Pulsed lasers with ultrashort pulse durations have become ubiquitous in a variety of applications, including laser eye surgery. Therefore, the role of nonlinear optical effects, such as supercontinuum generation, needs to be considered when evaluating their potential hazard. We used a NIR femtosecond laser to generate a supercontinuum within an artificial eye. We recorded the visible spectra of the supercontinuum generated and calculated the energy contained within the visible band. Our results indicate that for certain exposure conditions, the supercontinuum’s energy within the visible range surpasses the maximum permissible energy allowed for visible wavelengths by the laser safety standards.
Understanding the optical properties of water is critical to both laser-tissue interactions as well as setting ocular laser safety standards. The nonlinear properties of water are responsible for supercontinuum generation; however, these effects are poorly understood for wavelengths longer than 1064 nm. A previous study suggested that the supercontinuum generation may convert retinal-safe femtosecond near-infrared pulses with wavelengths longer than 1064 nm into visible wavelength pulses that are above the maximum permissible exposure limit as defined by ANSI Z136.1-2014. To address this knowledge gap, we extend the Z-scan technique in distilled water to wavelengths between 1150 nm to 1400 nm, where linear absorption is strong. Utilizing wavelength tunable, nominally 100 fs laser pulses, we observe wavelength dependence of the nonlinear optical properties of water. The nonlinear refractive index at 1150 nm was consistent with measurements taken at 532 nm in previous studies, and was observed to increase at longer wavelengths. The nonlinear absorption was positive for wavelengths between 1150 nm and 1350 nm and reversed to saturable absorption at 1400 nm. Saturable absorption poses a previously unanticipated eye safety risk as current ocular laser safety standards assume strong absorption at 1400 nm. These results expand our current understanding of the nonlinear optical properties of water to wavelengths in the 1150 nm to 1400 nm region, and inform efforts to revise national and international exposure limits to account for retinal hazards due to nonlinear effects.
Recent developments in high-energy regenerative amplifiers and broadly tunable optical parametric amplifiers (OPA) opened new spectral windows to study the impact of ultrashort laser pulses on biological tissues. These sources can generate extraordinarily high peak power capable of causing laser-induced breakdown. However, current laser safety standards (ANSI Z136.1-2014) do not provide guidance on maximum permissible exposure (MPE) values for the skin with pulse durations less than one nanosecond. This study measured damage thresholds in excised porcine skin in the mid-infrared (MIR) region of the electromagnetic spectrum. The laser system, comprised of a high-energy regenerative amplifier and OPA, was tuned to wavelengths between 4000-6000 nm to coincide with heightened absorption for both water and collagen. The laser operated at a fundamental repetition rate of 1 kHz and a nominal pulse width of 150 fs. The beam was focused at the sample surface with a 36X aluminum reflective objective and scanned over a 4 mm2 area for each exposure condition. Spectral domain optical coherence tomography (SD-OCT) imaging of the tissue provided a volumetric assessment of tissue morphology and identified changes in the backscattering profile within the laser-exposed regions. The determination of laser damage thresholds in the MIR for ultrafast lasers will guide safety standards and establish the appropriate MPE levels for exposure to sensitive biological tissue. These data will help guide the safe use of ultrafast MIR lasers in emerging applications across a multitude of industries and operational environments.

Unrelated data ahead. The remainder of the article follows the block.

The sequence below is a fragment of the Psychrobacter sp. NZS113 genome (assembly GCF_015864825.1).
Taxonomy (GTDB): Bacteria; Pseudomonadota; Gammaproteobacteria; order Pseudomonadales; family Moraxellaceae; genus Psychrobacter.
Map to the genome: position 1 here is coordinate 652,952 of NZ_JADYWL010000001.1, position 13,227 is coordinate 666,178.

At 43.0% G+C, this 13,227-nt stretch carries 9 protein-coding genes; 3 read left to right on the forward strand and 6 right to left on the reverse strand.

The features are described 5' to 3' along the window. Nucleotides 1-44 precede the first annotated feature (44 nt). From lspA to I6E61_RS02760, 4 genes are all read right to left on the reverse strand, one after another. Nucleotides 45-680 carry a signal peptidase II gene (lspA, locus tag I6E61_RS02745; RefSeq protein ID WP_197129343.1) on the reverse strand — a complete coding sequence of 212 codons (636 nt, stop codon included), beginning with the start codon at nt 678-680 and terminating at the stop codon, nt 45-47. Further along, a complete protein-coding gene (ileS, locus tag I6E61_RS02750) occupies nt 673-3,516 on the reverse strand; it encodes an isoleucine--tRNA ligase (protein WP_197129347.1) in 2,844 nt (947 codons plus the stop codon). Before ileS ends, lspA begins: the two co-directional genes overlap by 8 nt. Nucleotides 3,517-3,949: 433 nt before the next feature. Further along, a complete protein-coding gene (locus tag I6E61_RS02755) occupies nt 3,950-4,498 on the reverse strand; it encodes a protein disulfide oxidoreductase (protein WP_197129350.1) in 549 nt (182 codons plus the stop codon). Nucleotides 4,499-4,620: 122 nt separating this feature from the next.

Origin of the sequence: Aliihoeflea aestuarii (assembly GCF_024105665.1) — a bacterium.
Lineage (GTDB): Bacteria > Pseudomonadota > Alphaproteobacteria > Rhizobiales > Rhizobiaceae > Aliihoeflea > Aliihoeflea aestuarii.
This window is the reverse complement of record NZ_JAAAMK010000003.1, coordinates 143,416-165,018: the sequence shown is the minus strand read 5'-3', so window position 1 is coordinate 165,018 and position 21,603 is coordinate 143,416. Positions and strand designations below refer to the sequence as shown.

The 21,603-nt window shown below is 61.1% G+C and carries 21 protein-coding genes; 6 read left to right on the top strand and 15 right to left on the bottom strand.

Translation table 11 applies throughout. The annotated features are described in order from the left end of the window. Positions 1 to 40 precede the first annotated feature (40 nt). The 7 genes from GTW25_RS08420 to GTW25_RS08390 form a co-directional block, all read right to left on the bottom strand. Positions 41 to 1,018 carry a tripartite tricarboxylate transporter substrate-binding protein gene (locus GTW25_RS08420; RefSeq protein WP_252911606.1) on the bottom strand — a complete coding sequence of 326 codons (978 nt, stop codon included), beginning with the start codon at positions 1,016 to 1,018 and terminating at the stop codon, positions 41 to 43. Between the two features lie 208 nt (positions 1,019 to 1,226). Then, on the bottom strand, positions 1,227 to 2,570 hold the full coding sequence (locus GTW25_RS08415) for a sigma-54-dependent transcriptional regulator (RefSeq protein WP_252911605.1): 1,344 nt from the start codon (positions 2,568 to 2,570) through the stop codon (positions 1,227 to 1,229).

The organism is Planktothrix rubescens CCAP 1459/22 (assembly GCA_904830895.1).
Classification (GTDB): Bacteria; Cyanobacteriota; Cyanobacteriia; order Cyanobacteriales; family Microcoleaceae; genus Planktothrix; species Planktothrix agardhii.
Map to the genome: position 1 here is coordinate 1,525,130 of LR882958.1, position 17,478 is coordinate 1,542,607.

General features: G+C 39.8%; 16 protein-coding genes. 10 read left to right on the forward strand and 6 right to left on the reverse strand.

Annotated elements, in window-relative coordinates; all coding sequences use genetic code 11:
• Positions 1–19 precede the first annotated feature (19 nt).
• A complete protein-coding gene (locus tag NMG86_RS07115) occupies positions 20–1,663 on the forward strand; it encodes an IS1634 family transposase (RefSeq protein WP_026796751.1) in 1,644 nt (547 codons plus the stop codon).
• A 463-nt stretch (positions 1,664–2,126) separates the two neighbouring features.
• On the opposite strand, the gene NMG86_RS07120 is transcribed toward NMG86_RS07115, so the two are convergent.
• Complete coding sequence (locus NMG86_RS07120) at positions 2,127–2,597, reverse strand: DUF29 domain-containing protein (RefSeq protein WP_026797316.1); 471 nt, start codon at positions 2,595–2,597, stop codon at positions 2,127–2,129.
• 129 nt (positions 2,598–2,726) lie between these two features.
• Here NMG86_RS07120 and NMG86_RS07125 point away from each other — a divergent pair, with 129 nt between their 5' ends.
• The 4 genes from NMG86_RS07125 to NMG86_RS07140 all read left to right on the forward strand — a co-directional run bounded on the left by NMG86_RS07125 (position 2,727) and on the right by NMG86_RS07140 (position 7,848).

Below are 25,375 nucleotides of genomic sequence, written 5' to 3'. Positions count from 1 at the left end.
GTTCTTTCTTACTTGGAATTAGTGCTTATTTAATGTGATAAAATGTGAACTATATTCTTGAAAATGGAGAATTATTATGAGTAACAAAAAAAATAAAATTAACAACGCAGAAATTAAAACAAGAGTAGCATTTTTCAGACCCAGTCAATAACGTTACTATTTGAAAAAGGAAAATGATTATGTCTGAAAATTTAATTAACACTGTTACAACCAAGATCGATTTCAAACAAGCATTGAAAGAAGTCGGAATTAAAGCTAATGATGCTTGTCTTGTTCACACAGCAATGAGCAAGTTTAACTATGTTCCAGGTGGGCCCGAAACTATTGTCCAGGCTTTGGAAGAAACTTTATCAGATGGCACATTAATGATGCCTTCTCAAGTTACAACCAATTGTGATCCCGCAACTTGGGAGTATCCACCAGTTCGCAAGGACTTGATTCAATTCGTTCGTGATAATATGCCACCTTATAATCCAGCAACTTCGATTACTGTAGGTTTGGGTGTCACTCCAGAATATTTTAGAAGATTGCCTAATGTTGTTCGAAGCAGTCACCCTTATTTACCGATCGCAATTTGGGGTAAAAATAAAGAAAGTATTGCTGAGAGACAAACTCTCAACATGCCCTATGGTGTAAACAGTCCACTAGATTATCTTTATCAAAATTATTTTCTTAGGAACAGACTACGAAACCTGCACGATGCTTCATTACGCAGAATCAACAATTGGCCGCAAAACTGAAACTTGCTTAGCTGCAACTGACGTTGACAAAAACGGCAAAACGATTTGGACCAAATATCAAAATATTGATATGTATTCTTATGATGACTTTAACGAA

Ultrafast lasers have become a fixture in many biomedical, industrial, telecommunications, and defense applications in recent years. These sources are capable of generating extremely high peak power that can cause laser-induced tissue breakdown through the formation of a plasma upon exposure. Despite the increasing prevalence of such lasers, current safety standards (ANSI Z136.1-2014) do not include maximum permissible exposure (MPE) values for the cornea with pulse durations less than one nanosecond. This study was designed to measure damage thresholds in corneal tissue phantoms in the near-infrared and mid-infrared to identify the wavelength dependence of laser damage thresholds from 1200-2500 nm. A high-energy regenerative amplifier and optical parametric amplifier outputting ~100 femtosecond pulses with pulse energies up to 2 mJ were used to perform exposures and determine damage thresholds in transparent collagen gel tissue phantoms. Three-dimensional imaging, primarily optical coherence tomography, was used to evaluate tissue phantoms following exposure to determine ablation characteristics at the surface and within the bulk material. The determination of laser damage thresholds in the near-IR and mid-IR for ultrafast lasers will help to guide safety standards and establish the appropriate MPE levels for exposure sensitive ocular tissue such as the cornea. These data will help promote the safe use of ultrafast lasers for a wide range of applications.